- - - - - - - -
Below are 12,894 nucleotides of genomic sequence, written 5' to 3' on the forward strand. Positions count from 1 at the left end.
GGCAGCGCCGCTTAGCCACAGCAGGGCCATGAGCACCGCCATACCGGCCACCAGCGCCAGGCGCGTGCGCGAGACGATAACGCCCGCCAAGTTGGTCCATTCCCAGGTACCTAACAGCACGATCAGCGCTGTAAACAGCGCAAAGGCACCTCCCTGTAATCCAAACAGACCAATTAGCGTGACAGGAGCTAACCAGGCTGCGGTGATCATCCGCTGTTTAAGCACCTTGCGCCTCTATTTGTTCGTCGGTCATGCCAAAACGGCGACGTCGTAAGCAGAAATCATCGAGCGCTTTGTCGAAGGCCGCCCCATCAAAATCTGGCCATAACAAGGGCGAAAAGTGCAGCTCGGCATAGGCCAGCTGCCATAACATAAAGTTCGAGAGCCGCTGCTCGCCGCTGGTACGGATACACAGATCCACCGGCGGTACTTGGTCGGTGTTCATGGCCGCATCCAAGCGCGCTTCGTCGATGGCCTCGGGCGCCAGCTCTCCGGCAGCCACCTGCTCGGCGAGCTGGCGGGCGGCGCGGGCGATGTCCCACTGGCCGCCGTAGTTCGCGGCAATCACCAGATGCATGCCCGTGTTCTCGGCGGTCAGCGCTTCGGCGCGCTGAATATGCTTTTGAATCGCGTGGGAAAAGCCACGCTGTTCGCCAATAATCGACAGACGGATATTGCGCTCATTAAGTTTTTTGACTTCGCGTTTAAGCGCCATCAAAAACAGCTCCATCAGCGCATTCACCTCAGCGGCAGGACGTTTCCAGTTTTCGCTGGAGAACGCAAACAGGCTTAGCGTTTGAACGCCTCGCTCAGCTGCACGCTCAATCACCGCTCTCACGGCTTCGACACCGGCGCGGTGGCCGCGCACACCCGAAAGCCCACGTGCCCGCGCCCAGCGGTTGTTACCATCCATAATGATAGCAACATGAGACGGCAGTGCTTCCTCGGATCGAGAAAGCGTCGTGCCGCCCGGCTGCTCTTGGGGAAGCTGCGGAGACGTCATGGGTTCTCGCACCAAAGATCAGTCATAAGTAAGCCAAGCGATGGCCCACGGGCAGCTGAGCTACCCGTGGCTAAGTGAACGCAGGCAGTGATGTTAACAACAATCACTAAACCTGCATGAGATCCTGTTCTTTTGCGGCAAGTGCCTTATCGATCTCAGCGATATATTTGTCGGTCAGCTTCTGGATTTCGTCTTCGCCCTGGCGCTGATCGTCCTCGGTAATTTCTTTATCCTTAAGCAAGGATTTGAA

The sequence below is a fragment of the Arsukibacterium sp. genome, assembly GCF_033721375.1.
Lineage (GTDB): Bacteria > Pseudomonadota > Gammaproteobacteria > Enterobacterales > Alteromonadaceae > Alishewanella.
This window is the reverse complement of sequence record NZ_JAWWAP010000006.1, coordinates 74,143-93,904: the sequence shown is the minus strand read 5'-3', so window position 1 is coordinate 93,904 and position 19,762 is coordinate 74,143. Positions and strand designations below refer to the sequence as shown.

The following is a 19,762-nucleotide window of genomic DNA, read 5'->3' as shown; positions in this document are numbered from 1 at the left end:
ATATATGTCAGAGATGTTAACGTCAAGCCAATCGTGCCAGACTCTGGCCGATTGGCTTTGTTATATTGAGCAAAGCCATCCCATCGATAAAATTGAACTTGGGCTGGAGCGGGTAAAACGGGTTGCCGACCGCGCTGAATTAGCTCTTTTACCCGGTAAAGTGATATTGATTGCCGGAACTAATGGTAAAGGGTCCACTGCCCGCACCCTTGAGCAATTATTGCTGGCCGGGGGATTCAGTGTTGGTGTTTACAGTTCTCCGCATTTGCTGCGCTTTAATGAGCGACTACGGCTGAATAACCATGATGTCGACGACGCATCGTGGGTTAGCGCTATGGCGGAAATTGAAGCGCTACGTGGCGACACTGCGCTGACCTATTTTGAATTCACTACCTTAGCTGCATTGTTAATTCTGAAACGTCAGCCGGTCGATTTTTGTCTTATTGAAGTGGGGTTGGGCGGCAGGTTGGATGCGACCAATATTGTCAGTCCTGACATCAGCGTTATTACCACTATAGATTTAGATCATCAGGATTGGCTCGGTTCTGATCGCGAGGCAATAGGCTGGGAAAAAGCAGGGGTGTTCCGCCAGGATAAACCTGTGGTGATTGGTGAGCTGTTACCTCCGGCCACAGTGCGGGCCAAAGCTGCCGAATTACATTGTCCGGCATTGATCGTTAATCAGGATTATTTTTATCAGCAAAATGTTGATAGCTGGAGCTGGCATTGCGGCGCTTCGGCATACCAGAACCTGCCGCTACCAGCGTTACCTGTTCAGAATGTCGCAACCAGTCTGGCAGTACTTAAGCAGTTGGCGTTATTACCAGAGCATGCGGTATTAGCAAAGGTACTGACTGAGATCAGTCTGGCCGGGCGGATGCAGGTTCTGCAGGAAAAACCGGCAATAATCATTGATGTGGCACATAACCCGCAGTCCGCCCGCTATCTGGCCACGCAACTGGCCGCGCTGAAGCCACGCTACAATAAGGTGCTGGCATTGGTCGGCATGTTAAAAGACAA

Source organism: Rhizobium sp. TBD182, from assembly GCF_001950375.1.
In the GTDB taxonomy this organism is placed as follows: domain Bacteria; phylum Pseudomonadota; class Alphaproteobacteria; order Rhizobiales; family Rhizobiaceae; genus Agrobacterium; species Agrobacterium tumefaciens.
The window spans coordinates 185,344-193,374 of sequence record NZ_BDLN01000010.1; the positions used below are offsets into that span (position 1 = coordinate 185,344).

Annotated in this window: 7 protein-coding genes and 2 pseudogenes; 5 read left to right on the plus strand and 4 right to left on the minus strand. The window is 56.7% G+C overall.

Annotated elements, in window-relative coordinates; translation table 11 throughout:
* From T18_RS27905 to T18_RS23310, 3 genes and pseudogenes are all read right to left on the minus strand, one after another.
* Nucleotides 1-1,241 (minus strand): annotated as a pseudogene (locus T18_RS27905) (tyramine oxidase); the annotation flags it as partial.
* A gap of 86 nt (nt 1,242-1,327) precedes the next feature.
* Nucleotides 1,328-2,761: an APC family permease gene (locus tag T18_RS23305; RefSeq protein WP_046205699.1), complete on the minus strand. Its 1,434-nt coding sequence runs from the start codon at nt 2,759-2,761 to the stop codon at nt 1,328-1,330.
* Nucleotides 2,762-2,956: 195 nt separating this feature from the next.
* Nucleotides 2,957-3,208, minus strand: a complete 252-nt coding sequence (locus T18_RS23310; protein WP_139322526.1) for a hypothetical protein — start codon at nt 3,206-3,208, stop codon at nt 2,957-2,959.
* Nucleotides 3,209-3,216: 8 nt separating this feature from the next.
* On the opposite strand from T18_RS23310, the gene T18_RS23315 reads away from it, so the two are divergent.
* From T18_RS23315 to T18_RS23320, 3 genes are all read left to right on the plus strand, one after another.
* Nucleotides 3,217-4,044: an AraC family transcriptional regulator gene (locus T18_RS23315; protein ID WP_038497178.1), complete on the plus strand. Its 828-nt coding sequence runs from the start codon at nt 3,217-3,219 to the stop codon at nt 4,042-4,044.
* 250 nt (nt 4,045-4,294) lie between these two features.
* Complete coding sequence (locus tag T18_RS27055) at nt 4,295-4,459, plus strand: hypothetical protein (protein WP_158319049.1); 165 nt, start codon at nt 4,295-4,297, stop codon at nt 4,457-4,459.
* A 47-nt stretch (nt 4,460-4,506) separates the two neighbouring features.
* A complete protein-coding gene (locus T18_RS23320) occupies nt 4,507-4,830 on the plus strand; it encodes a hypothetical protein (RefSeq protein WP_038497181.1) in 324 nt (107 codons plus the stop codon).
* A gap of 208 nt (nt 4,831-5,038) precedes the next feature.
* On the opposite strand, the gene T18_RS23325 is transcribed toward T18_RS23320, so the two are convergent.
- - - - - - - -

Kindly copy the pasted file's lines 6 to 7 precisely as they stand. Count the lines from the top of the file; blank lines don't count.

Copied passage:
The following is a 19,762-nucleotide window of genomic DNA, read 5'->3' as shown; positions in this document are numbered from 1 at the left end:
ATATATGTCAGAGATGTTAACGTCAAGCCAATCGTGCCAGACTCTGGCCGATTGGCTTTGTTATATTGAGCAAAGCCATCCCATCGATAAAATTGAACTTGGGCTGGAGCGGGTAAAACGGGTTGCCGACCGCGCTGAATTAGCTCTTTTACCCGGTAAAGTGATATTGATTGCCGGAACTAATGGTAAAGGGTCCACTGCCCGCACCCTTGAGCAATTATTGCTGGCCGGGGGATTCAGTGTTGGTGTTTACAGTTCTCCGCATTTGCTGCGCTTTAATGAGCGACTACGGCTGAATAACCATGATGTCGACGACGCATCGTGGGTTAGCGCTATGGCGGAAATTGAAGCGCTACGTGGCGACACTGCGCTGACCTATTTTGAATTCACTACCTTAGCTGCATTGTTAATTCTGAAACGTCAGCCGGTCGATTTTTGTCTTATTGAAGTGGGGTTGGGCGGCAGGTTGGATGCGACCAATATTGTCAGTCCTGACATCAGCGTTATTACCACTATAGATTTAGATCATCAGGATTGGCTCGGTTCTGATCGCGAGGCAATAGGCTGGGAAAAAGCAGGGGTGTTCCGCCAGGATAAACCTGTGGTGATTGGTGAGCTGTTACCTCCGGCCACAGTGCGGGCCAAAGCTGCCGAATTACATTGTCCGGCATTGATCGTTAATCAGGATTATTTTTATCAGCAAAATGTTGATAGCTGGAGCTGGCATTGCGGCGCTTCGGCATACCAGAACCTGCCGCTACCAGCGTTACCTGTTCAGAATGTCGCAACCAGTCTGGCAGTACTTAAGCAGTTGGCGTTATTACCAGAGCATGCGGTATTAGCAAAGGTACTGACTGAGATCAGTCTGGCCGGGCGGATGCAGGTTCTGCAGGAAAAACCGGCAATAATCATTGATGTGGCACATAACCCGCAGTCCGCCCGCTATCTGGCCACGCAACTGGCCGCGCTGAAGCCACGCTACAATAAGGTGCTGGCATTGGTCGGCATGTTAAAAGACAA